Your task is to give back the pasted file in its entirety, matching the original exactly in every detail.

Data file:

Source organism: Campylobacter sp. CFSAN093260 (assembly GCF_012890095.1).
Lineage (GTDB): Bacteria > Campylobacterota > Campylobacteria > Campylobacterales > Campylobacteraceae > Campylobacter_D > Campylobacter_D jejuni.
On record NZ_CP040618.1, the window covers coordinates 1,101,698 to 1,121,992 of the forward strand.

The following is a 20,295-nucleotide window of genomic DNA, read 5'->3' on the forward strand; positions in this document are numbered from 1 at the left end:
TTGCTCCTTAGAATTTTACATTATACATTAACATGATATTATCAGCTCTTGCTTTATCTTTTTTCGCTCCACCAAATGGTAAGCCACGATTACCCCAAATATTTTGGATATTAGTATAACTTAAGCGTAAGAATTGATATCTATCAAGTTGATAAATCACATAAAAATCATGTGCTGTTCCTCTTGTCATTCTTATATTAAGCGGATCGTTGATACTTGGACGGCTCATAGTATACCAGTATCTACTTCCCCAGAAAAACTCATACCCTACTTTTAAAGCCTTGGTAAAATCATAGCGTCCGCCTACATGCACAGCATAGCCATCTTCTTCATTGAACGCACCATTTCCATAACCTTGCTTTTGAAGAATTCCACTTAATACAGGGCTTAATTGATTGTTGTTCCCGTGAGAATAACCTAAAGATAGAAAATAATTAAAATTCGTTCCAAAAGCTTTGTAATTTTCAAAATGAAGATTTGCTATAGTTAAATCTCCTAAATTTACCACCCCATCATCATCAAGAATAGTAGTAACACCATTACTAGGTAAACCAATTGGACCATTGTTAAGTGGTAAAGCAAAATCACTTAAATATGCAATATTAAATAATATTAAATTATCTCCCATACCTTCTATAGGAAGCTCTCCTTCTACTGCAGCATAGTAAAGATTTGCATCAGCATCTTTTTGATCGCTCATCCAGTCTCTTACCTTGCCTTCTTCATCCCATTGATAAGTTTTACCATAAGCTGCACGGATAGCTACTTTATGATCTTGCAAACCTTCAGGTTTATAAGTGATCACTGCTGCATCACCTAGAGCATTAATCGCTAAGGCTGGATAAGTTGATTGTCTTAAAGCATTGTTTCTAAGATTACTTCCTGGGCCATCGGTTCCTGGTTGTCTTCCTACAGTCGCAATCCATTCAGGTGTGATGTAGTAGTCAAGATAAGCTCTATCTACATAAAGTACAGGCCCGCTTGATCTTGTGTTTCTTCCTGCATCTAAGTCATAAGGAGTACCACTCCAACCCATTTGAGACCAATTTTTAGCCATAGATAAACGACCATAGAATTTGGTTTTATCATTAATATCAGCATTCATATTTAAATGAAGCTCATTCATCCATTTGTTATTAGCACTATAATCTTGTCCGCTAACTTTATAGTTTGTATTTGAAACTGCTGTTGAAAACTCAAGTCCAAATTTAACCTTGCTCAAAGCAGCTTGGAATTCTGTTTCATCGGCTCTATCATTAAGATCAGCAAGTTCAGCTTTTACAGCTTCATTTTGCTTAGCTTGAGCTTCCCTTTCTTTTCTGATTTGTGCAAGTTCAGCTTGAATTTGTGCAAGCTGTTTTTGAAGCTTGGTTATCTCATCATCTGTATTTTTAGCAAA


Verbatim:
Source organism: Campylobacter sp. CFSAN093260 (assembly GCF_012890095.1).
Lineage (GTDB): Bacteria > Campylobacterota > Campylobacteria > Campylobacterales > Campylobacteraceae > Campylobacter_D > Campylobacter_D jejuni.
On record NZ_CP040618.1, the window covers coordinates 1,101,698 to 1,121,992 of the forward strand.

The following is a 20,295-nucleotide window of genomic DNA, read 5'->3' on the forward strand; positions in this document are numbered from 1 at the left end:
TTGCTCCTTAGAATTTTACATTATACATTAACATGATATTATCAGCTCTTGCTTTATCTTTTTTCGCTCCACCAAATGGTAAGCCACGATTACCCCAAATATTTTGGATATTAGTATAACTTAAGCGTAAGAATTGATATCTATCAAGTTGATAAATCACATAAAAATCATGTGCTGTTCCTCTTGTCATTCTTATATTAAGCGGATCGTTGATACTTGGACGGCTCATAGTATACCAGTATCTACTTCCCCAGAAAAACTCATACCCTACTTTTAAAGCCTTGGTAAAATCATAGCGTCCGCCTACATGCACAGCATAGCCATCTTCTTCATTGAACGCACCATTTCCATAACCTTGCTTTTGAAGAATTCCACTTAATACAGGGCTTAATTGATTGTTGTTCCCGTGAGAATAACCTAAAGATAGAAAATAATTAAAATTCGTTCCAAAAGCTTTGTAATTTTCAAAATGAAGATTTGCTATAGTTAAATCTCCTAAATTTACCACCCCATCATCATCAAGAATAGTAGTAACACCATTACTAGGTAAACCAATTGGACCATTGTTAAGTGGTAAAGCAAAATCACTTAAATATGCAATATTAAATAATATTAAATTATCTCCCATACCTTCTATAGGAAGCTCTCCTTCTACTGCAGCATAGTAAAGATTTGCATCAGCATCTTTTTGATCGCTCATCCAGTCTCTTACCTTGCCTTCTTCATCCCATTGATAAGTTTTACCATAAGCTGCACGGATAGCTACTTTATGATCTTGCAAACCTTCAGGTTTATAAGTGATCACTGCTGCATCACCTAGAGCATTAATCGCTAAGGCTGGATAAGTTGATTGTCTTAAAGCATTGTTTCTAAGATTACTTCCTGGGCCATCGGTTCCTGGTTGTCTTCCTACAGTCGCAATCCATTCAGGTGTGATGTAGTAGTCAAGATAAGCTCTATCTACATAAAGTACAGGCCCGCTTGATCTTGTGTTTCTTCCTGCATCTAAGTCATAAGGAGTACCACTCCAACCCATTTGAGACCAATTTTTAGCCATAGATAAACGACCATAGAATTTGGTTTTATCATTAATATCAGCATTCATATTTAAATGAAGCTCATTCATCCATTTGTTATTAGCACTATAATCTTGTCCGCTAACTTTATAGTTTGTATTTGAAACTGCTGTTGAAAACTCAAGTCCAAATTTAACCTTGCTCAAAGCAGCTTGGAATTCTGTTTCATCGGCTCTATCATTAAGATCAGCAAGTTCAGCTTTTACAGCTTCATTTTGCTTAGCTTGAGCTTCCCTTTCTTTTCTGATTTGTGCAAGTTCAGCTTGAATTTGTGCAAGCTGTTTTTGAAGCTTGGTTATCTCATCATCTGTATTTTTAGCAAA